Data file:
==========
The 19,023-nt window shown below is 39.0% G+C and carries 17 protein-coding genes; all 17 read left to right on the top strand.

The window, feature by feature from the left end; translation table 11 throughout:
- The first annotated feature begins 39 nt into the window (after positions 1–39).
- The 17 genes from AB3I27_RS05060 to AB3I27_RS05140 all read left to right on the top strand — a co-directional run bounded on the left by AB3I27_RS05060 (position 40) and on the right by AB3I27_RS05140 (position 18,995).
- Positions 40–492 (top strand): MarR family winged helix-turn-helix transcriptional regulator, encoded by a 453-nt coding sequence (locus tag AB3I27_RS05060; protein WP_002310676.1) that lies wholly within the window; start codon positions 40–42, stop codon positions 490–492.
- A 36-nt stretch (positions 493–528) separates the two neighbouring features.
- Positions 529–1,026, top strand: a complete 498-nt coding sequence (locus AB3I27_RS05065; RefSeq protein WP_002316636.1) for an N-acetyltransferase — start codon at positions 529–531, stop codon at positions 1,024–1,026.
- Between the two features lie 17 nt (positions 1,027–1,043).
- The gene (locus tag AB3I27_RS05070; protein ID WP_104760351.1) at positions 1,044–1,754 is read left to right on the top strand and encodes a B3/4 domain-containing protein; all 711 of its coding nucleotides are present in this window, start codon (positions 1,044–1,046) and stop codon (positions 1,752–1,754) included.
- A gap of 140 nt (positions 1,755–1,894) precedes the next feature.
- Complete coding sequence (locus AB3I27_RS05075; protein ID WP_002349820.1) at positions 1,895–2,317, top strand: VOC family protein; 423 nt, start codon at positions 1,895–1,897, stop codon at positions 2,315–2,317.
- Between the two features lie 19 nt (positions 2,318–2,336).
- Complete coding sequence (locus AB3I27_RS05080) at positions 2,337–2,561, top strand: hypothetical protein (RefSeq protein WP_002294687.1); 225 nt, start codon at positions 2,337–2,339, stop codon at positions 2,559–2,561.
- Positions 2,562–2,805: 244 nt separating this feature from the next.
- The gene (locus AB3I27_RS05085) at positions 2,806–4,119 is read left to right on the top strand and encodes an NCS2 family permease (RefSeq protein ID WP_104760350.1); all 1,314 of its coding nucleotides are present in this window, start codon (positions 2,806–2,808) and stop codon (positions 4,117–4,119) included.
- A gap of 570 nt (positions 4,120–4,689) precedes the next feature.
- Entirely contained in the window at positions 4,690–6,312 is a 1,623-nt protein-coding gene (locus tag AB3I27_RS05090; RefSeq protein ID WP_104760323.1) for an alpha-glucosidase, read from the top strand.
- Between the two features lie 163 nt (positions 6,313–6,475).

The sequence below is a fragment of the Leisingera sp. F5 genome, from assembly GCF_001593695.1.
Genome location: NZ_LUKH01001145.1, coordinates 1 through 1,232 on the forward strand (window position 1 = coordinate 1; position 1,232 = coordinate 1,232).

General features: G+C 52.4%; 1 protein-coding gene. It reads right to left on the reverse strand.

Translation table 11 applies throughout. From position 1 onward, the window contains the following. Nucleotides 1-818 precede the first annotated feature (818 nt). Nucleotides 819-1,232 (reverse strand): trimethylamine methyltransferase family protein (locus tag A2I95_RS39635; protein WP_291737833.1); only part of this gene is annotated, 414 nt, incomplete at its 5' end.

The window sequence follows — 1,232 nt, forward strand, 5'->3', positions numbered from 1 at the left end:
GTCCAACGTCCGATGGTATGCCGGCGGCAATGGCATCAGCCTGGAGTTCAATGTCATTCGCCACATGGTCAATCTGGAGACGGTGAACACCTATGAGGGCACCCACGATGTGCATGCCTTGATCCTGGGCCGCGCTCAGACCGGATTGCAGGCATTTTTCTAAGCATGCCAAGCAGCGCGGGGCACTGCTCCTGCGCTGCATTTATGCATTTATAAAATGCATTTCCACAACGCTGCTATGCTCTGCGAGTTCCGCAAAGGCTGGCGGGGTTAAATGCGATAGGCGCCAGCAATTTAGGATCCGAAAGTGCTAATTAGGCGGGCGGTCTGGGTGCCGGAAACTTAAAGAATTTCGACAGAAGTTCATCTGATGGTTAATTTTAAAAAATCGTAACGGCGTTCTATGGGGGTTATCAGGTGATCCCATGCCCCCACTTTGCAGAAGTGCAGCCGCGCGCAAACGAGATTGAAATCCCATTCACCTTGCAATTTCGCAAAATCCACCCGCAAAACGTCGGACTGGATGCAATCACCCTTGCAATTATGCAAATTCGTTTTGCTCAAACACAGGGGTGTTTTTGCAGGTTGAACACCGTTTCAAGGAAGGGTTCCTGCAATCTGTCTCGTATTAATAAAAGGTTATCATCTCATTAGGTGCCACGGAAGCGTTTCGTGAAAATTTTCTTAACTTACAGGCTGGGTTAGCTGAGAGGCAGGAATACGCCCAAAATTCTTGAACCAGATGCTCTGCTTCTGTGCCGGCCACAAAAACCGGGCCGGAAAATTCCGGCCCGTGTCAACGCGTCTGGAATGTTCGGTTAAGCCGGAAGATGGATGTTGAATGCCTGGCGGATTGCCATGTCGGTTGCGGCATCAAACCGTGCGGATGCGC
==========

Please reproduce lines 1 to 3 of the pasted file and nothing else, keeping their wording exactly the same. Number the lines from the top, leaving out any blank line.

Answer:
The 19,023-nt window shown below is 39.0% G+C and carries 17 protein-coding genes; all 17 read left to right on the top strand.

The window, feature by feature from the left end; translation table 11 throughout:
- The first annotated feature begins 39 nt into the window (after positions 1–39).